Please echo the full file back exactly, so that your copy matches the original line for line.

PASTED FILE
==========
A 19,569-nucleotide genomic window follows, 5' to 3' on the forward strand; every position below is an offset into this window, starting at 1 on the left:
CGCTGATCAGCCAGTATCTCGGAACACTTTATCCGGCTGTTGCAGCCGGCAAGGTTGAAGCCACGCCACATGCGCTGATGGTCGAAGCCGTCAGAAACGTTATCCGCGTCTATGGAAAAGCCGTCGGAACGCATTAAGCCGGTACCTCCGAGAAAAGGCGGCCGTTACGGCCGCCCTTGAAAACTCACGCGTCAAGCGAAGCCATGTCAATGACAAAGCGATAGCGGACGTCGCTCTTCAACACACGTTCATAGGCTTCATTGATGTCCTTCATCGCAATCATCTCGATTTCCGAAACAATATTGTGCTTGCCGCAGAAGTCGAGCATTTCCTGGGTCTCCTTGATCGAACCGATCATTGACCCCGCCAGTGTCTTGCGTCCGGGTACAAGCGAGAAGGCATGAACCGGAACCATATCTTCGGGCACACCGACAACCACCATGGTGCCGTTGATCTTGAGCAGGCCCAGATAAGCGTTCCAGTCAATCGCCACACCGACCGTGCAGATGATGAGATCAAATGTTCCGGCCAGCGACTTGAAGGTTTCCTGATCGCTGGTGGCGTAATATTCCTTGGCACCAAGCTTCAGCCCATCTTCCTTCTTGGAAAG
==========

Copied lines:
A 19,569-nucleotide genomic window follows, 5' to 3' on the forward strand; every position below is an offset into this window, starting at 1 on the left:
CGCTGATCAGCCAGTATCTCGGAACACTTTATCCGGCTGTTGCAGCCGGCAAGGTTGAAGCCACGCCACATGCGCTGATGGTCGAAGCCGTCAGAAACGTTATCCGCGTCTATGGAAAAGCCGTCGGAACGCATTAAGCCGGTACCTCCGAGAAAAGGCGGCCGTTACGGCCGCCCTTGAAAACTCACGCGTCAAGCGAAGCCATGTCAATGACAAAGCGATAGCGGACGTCGCTCTTCAACACACGTTCATAGGCTTCATTGATGTCCTTCATCGCAATCATCTCGATTTCCGAAACAATATTGTGCTTGCCGCAGAAGTCGAGCATTTCCTGGGTCTCCTTGATCGAACCGATCATTGACCCCGCCAGTGTCTTGCGTCCGGGTACAAGCGAGAAGGCATGAACCGGAACCATATCTTCGGGCACACCGACAACCACCATGGTGCCGTTGATCTTGAGCAGGCCCAGATAAGCGTTCCAGTCAATCGCCACACCGACCGTGCAGATGATGAGATCAAATGTTCCGGCCAGCGACTTGAAGGTTTCCTGATCGCTGGTGGCGTAATATTCCTTGGCACCAAGCTTCAGCCCATCTTCCTTCTTGGAAAG